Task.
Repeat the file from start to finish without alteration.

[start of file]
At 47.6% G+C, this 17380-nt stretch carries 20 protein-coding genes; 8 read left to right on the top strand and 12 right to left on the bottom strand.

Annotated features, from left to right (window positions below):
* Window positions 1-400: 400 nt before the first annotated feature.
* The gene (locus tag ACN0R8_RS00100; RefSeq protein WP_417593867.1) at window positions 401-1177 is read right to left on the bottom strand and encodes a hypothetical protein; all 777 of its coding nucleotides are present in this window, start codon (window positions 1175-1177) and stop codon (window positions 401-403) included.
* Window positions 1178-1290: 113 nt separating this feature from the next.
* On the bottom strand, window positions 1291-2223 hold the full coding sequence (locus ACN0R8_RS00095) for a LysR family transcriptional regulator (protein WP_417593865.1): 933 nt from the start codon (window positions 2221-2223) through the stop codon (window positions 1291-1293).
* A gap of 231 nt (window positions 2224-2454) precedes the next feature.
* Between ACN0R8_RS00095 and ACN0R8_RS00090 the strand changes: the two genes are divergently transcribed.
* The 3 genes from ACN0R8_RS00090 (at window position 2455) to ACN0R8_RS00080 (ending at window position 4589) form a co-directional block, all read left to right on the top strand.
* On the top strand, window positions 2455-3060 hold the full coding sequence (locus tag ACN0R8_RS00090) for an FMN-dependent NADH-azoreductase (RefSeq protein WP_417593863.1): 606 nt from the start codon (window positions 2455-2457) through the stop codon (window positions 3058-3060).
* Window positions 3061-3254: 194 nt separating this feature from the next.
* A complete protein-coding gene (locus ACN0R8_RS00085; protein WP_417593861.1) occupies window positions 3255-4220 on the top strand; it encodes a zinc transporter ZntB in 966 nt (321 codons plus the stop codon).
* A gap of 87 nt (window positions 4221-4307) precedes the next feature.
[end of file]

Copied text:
At 47.6% G+C, this 17380-nt stretch carries 20 protein-coding genes; 8 read left to right on the top strand and 12 right to left on the bottom strand.

Annotated features, from left to right (window positions below):
* Window positions 1-400: 400 nt before the first annotated feature.
* The gene (locus tag ACN0R8_RS00100; RefSeq protein WP_417593867.1) at window positions 401-1177 is read right to left on the bottom strand and encodes a hypothetical protein; all 777 of its coding nucleotides are present in this window, start codon (window positions 1175-1177) and stop codon (window positions 401-403) included.
* Window positions 1178-1290: 113 nt separating this feature from the next.
* On the bottom strand, window positions 1291-2223 hold the full coding sequence (locus ACN0R8_RS00095) for a LysR family transcriptional regulator (protein WP_417593865.1): 933 nt from the start codon (window positions 2221-2223) through the stop codon (window positions 1291-1293).
* A gap of 231 nt (window positions 2224-2454) precedes the next feature.
* Between ACN0R8_RS00095 and ACN0R8_RS00090 the strand changes: the two genes are divergently transcribed.
* The 3 genes from ACN0R8_RS00090 (at window position 2455) to ACN0R8_RS00080 (ending at window position 4589) form a co-directional block, all read left to right on the top strand.
* On the top strand, window positions 2455-3060 hold the full coding sequence (locus tag ACN0R8_RS00090) for an FMN-dependent NADH-azoreductase (RefSeq protein WP_417593863.1): 606 nt from the start codon (window positions 2455-2457) through the stop codon (window positions 3058-3060).
* Window positions 3061-3254: 194 nt separating this feature from the next.
* A complete protein-coding gene (locus ACN0R8_RS00085; protein WP_417593861.1) occupies window positions 3255-4220 on the top strand; it encodes a zinc transporter ZntB in 966 nt (321 codons plus the stop codon).
* A gap of 87 nt (window positions 4221-4307) precedes the next feature.